If your product already sells itself, do you really need sales? There’s plenty of evidence that the answer is ‘yes’ (for example, the Redpoint Free Trial Survey found that sales people increase free to paid conversion by 3.5x). You can put this question to bed by proving that there’s an ROI within your own funnel. I recommend doing this for both new customer acquisitions and for existing customers.
On the new acquisition side, start with A/B testing. You should look to see whether sales engagement either increases free to paid conversion, shortens time to close or improves average deal size for particular segments of sign-ups. If you’re fortunate enough to have a large base of new sign-ups, start with those with the highest potential spend and work your way down. You can also add ‘contact sales’ forms to allow your website visitors to self-select into a sales assisted journey rather than a purely self-service one. In those forms it’s helpful to collect qualifying information like the prospect’s use case and what they want help with.
This can be more challenging to measure for existing customers. Did sales really catalyze expansion or just pull forward expansion that would’ve happened on its own? I recommend doing predictive revenue modeling based on historical expansion and churn patterns within different customer segments. You’ll want to see the short and long-term return on sales investment and whether there’s an improvement in customer lifetime value across cohorts.
3. Define the right plays leveraging what you already know
You need to equip your sales team with a playbook on how to engage with users to drum up demand. These plays will generally fit into two buckets: plays for hand-raisers and plays sales-generated leads.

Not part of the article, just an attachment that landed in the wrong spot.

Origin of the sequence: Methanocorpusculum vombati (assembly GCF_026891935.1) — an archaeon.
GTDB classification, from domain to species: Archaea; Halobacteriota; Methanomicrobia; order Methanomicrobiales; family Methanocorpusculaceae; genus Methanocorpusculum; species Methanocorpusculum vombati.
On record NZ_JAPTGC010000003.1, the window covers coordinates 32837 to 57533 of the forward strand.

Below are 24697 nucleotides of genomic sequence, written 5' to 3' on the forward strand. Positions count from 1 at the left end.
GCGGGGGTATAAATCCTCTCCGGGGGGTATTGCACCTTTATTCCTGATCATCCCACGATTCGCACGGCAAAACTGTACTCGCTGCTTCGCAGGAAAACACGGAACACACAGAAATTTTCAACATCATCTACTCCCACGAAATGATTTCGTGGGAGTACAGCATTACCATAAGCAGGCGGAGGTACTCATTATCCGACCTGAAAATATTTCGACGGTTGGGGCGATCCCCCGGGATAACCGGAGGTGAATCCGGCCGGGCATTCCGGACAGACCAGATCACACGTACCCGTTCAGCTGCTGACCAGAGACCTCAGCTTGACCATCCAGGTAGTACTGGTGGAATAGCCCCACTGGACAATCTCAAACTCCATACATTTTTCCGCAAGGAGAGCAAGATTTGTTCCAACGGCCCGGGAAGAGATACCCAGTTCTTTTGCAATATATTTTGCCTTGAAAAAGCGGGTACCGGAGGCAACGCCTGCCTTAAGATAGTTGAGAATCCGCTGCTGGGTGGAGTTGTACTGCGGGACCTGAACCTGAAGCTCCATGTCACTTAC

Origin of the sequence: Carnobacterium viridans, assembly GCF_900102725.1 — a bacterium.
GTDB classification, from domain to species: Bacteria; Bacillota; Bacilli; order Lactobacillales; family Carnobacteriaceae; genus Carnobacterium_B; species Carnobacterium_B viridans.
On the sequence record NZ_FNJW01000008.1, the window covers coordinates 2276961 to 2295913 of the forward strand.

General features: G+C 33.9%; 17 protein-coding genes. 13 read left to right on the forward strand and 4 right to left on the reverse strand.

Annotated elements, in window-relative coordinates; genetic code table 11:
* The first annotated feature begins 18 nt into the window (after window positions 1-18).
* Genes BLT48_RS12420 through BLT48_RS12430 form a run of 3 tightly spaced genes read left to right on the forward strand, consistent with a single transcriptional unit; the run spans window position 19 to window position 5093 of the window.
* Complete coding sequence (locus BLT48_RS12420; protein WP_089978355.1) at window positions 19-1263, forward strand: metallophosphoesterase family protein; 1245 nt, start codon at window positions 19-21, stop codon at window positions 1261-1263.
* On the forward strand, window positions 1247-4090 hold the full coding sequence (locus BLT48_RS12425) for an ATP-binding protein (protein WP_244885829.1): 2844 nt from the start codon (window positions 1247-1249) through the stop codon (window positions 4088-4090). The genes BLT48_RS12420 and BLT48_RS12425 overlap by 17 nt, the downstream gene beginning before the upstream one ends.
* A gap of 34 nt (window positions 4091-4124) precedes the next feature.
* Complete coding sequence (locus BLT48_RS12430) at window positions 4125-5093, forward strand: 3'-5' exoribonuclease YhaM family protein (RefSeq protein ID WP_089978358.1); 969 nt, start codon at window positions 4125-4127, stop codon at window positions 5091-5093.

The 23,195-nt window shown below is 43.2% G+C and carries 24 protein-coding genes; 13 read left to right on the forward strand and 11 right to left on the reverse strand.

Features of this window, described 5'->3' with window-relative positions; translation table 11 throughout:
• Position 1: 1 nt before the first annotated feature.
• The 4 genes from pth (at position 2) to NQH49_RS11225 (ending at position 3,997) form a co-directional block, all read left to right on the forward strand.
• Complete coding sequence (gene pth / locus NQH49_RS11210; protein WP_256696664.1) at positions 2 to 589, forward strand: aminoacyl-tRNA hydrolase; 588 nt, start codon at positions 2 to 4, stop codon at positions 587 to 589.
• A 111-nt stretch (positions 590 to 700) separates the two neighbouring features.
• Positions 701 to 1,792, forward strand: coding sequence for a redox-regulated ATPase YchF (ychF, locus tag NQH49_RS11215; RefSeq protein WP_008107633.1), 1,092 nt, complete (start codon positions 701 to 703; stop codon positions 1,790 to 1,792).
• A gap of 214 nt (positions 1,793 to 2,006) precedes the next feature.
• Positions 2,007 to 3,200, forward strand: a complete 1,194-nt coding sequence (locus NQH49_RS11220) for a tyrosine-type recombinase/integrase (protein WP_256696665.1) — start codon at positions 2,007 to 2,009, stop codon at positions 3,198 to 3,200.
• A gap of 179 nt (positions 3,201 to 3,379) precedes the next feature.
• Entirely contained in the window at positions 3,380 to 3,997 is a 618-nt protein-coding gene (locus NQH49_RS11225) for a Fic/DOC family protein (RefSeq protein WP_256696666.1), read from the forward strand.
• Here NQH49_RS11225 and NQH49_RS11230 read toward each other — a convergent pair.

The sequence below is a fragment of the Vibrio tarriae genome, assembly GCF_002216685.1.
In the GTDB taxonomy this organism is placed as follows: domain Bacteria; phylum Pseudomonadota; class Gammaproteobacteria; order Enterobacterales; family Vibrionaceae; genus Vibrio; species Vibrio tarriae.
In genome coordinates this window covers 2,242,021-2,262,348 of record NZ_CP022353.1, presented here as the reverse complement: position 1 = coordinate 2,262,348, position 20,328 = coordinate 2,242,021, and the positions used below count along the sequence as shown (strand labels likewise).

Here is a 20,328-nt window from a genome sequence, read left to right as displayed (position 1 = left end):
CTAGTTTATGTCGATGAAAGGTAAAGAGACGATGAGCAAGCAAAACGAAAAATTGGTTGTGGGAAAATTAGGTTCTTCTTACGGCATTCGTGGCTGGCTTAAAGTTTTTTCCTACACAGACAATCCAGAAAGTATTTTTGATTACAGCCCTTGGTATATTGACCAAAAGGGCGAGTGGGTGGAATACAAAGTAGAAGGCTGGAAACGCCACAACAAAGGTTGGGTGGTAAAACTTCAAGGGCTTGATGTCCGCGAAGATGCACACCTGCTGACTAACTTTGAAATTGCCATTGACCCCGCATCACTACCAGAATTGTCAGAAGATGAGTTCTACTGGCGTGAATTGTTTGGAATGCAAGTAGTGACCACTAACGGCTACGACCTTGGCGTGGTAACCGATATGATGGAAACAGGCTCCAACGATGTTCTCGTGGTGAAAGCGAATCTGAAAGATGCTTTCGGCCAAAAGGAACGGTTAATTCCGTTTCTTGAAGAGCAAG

Your hand-raisers are those who ask for help. Maybe they’ve filled out a form, asked a question using in-app chat, requested to use a high value feature or sent you an email. In these instances, you’ll want your sales reps to act more like customer success. Think of their role as a sherpa who works hand-in-hand with the customer to resolve blockers to adoption and ultimately navigate to the summit. They need to have a strong grasp on the product, customer use cases and the distinct needs of different audiences. These team members should be motivated by understanding the product in a deep and meaningful way – not just by crushing their quota.
Your sales-generated pipeline, on the other hand, comes from proactive campaigns aimed at existing free and paid users. Here are a few to consider:
- Offering help: When a potential high value account signs up, sales can offer to help them get set up correctly and make full use of the product. This could entail anything from adopting a complicated integration all the way to guiding the account through a proof of concept for a broader company-wide rollout.